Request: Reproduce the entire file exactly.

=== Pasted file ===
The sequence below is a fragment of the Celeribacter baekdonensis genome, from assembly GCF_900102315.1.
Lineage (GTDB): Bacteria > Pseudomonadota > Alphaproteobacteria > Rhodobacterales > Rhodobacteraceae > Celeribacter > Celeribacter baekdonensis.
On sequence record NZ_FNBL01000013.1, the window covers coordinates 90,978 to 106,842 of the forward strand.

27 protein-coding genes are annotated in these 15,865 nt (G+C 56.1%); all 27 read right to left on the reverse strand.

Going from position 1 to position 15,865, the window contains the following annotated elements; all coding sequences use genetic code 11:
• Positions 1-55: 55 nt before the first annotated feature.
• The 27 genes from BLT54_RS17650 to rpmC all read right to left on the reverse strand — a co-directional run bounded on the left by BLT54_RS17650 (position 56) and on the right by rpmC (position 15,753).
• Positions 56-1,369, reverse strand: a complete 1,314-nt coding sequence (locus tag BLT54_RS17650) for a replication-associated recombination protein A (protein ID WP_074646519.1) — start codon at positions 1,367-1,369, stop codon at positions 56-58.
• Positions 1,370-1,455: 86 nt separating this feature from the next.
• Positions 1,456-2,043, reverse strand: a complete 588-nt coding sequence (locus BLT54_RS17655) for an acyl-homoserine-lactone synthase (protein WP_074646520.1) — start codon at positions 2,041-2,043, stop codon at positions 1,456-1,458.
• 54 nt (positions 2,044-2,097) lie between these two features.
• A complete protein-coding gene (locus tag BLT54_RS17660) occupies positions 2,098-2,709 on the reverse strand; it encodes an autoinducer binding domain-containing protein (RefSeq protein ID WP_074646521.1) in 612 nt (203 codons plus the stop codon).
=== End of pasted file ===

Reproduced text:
The sequence below is a fragment of the Celeribacter baekdonensis genome, from assembly GCF_900102315.1.
Lineage (GTDB): Bacteria > Pseudomonadota > Alphaproteobacteria > Rhodobacterales > Rhodobacteraceae > Celeribacter > Celeribacter baekdonensis.
On sequence record NZ_FNBL01000013.1, the window covers coordinates 90,978 to 106,842 of the forward strand.

27 protein-coding genes are annotated in these 15,865 nt (G+C 56.1%); all 27 read right to left on the reverse strand.

Going from position 1 to position 15,865, the window contains the following annotated elements; all coding sequences use genetic code 11:
• Positions 1-55: 55 nt before the first annotated feature.
• The 27 genes from BLT54_RS17650 to rpmC all read right to left on the reverse strand — a co-directional run bounded on the left by BLT54_RS17650 (position 56) and on the right by rpmC (position 15,753).
• Positions 56-1,369, reverse strand: a complete 1,314-nt coding sequence (locus tag BLT54_RS17650) for a replication-associated recombination protein A (protein ID WP_074646519.1) — start codon at positions 1,367-1,369, stop codon at positions 56-58.
• Positions 1,370-1,455: 86 nt separating this feature from the next.
• Positions 1,456-2,043, reverse strand: a complete 588-nt coding sequence (locus BLT54_RS17655) for an acyl-homoserine-lactone synthase (protein WP_074646520.1) — start codon at positions 2,041-2,043, stop codon at positions 1,456-1,458.
• 54 nt (positions 2,044-2,097) lie between these two features.
• A complete protein-coding gene (locus tag BLT54_RS17660) occupies positions 2,098-2,709 on the reverse strand; it encodes an autoinducer binding domain-containing protein (RefSeq protein ID WP_074646521.1) in 612 nt (203 codons plus the stop codon).